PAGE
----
My superior forwarded to me the above calligraphy for translation and interpretation.
I refer to the Chinese calligraphy written in the classical Chinese style forwarded to me for translation and interpretation. Initially, I came out with this finding after discussing with my friend Dr Mike – “Mists of cloud or snow spell good fortune.”
I’ve consulted few of my friends. Cpl Chua who is knowledgeable in Chinese sought his wife’s teacher who is a graduate of the famous 清华大学 Tsinghua University gave the exact modern Chinese written version 龍得雲煙而祥瑞 lóng dé yún yān ér xiáng ruì Sgt Lee explained at length on the last two characters xiáng ruì. Both officers are Chinese educated.
However, from Dr Mike’s friend in China: 好像是：龍伴雲烟而祥瑞。第二个字写的不规范，有的像伴字。
The only disparity between the 2 versions is that on the second Chinese character – whether it’s 得 or 伴？得 roughly means to get, in possession or having it. Whereas 伴 simply means accompany. Thus, only one Chinese character could make a great difference in the meaning or thrust of the entire verse or sentence written in classical style calligraphy.
The sentence or verse of the calligraphy roughly translated : “Dragon (1st Chinese character) accompanied or acquires / possesses clouds and mists (smoke) spell excellent omen / good fortune.”
The last two Chinese characters 祥瑞 xiáng ruì mean auspicious sign; propitious omen.
I would prefer the first version ie. The dragon when possesses or acquires the clouds, snow or mists will surely portend/forestall good omen and fortune. It is auspices.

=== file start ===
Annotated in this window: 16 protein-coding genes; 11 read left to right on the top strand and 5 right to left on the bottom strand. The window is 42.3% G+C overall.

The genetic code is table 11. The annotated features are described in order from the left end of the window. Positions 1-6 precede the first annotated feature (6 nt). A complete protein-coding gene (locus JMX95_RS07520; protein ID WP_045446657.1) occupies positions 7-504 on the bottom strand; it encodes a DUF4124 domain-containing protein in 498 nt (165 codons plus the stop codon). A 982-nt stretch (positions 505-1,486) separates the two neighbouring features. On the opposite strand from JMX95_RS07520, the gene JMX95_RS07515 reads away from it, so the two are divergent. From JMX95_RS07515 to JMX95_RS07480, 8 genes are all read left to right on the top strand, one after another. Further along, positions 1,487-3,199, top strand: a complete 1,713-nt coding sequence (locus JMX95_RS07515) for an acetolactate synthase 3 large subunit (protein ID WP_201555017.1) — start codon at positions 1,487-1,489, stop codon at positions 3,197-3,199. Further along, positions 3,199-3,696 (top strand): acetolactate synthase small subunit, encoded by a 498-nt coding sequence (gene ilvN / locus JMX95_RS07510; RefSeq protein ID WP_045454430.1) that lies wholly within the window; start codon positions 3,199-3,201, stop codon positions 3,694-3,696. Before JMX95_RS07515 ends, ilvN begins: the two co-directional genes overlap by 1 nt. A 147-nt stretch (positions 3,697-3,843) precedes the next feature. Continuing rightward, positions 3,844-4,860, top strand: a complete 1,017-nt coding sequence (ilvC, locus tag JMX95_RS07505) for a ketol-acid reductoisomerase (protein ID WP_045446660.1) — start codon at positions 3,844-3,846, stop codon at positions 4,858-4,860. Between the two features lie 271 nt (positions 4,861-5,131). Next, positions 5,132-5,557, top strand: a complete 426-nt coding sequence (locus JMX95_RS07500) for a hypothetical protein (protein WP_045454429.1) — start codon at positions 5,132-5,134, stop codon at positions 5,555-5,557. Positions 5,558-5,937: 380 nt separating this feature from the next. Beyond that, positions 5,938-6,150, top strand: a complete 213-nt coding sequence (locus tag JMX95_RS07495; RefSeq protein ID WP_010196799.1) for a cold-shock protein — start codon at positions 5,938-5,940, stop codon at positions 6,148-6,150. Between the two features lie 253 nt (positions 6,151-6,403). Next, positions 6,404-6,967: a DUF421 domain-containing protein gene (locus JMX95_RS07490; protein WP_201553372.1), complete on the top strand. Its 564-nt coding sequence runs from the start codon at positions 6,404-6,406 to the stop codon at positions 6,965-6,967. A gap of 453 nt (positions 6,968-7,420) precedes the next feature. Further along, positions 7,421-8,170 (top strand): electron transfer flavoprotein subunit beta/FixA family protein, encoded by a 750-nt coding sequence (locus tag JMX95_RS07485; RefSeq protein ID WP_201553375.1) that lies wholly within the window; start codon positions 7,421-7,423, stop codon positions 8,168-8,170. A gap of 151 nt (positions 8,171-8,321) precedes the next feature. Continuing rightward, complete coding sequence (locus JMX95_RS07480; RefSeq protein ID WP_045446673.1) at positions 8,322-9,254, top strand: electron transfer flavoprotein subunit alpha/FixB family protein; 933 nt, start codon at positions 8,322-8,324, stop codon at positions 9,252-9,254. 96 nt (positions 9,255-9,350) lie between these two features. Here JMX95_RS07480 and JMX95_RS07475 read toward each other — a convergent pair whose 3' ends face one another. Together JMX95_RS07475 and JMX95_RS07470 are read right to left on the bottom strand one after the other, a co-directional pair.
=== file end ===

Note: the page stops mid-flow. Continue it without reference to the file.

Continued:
To add further, the dragon is a mythical creature awed by the Chinese throughout their long history especially during ancient times in the era of emperors and dynasties. The dragon symbolises the emperor. The dragon throne, dragon robe, dragon body, dragon mood or anger etc etc are all associated with the Chinese emperor.
The Chinese even declare themselves as descendants of the Yellow Emperor (Dragon) 龍的傳人; lóng de chuán rén, also translated as “Heirs of the Dragon”. Yellow color is also the color of Chinese royalty. Only the Chinese emperor uses yellow.
In the calligraphy, the dragon without the clouds, snow or mists (high up in the mountains, it’s cold) is insignificant and insubstantial. The dragon MUST be accompanied or possesses the clouds and mists in order to exhibit its full power or impact of good fortune and propitious omen. It is akin to fish and water. Without water, the fish could not survive.
To paraphrase the above. We may safely interpret it as the leader (as in dragon synonymous with the Chinese emperor/ruler) is NOT effective without able, capable and competent subordinates (ministers) assisting him to rule or run the country.
To illustrate further. LKY is great partly due to his inner core of brilliant ministers especially Goh Keng Swee, Hon Sui Sen, S Rajaratnam, EW Baker etc Those brilliant ministers were LKY’s (dragon as leader/ruler) clouds, snow and mists! That brooked well in our early difficult years and portended our great economic miracle with what we have inherited today.
The person who presented you that scroll might have harboured that notion in his mind. He meant you well and wish you success in all your future endeavours as a leader (dragon) with all the blessings of the clouds and mists!
Thank you for allowing me that rare opportunity to enlighten you. Hopefully you’ve gained some insight into that priceless phrase written in the style of ancient Chinese calligraphy.
“The Art of Rulership” (9, 主術訓) parallels the yinglong with the tengshe 騰蛇 “soaring snake” dragon. “The t’eng snake springs up into the mist; the flying ying dragon ascends into the sky mounting the clouds; a monkey is nimble in the trees and a fish is agile in the water.” Ames (1981:74) compares the Hanfeizi attribution of this yinglong and tengshe metaphor to the Legalist philosopher Shen Dao.
Shen Tzu said: “The flying dragon mounts the clouds and the t’eng snake wanders in the mists. But when the clouds dissipate and the mists clear, the dragon and the snake become the same as the earthworm and the large-winged black ant because they have lost that on which they ride. (tr. Ames 1981:176)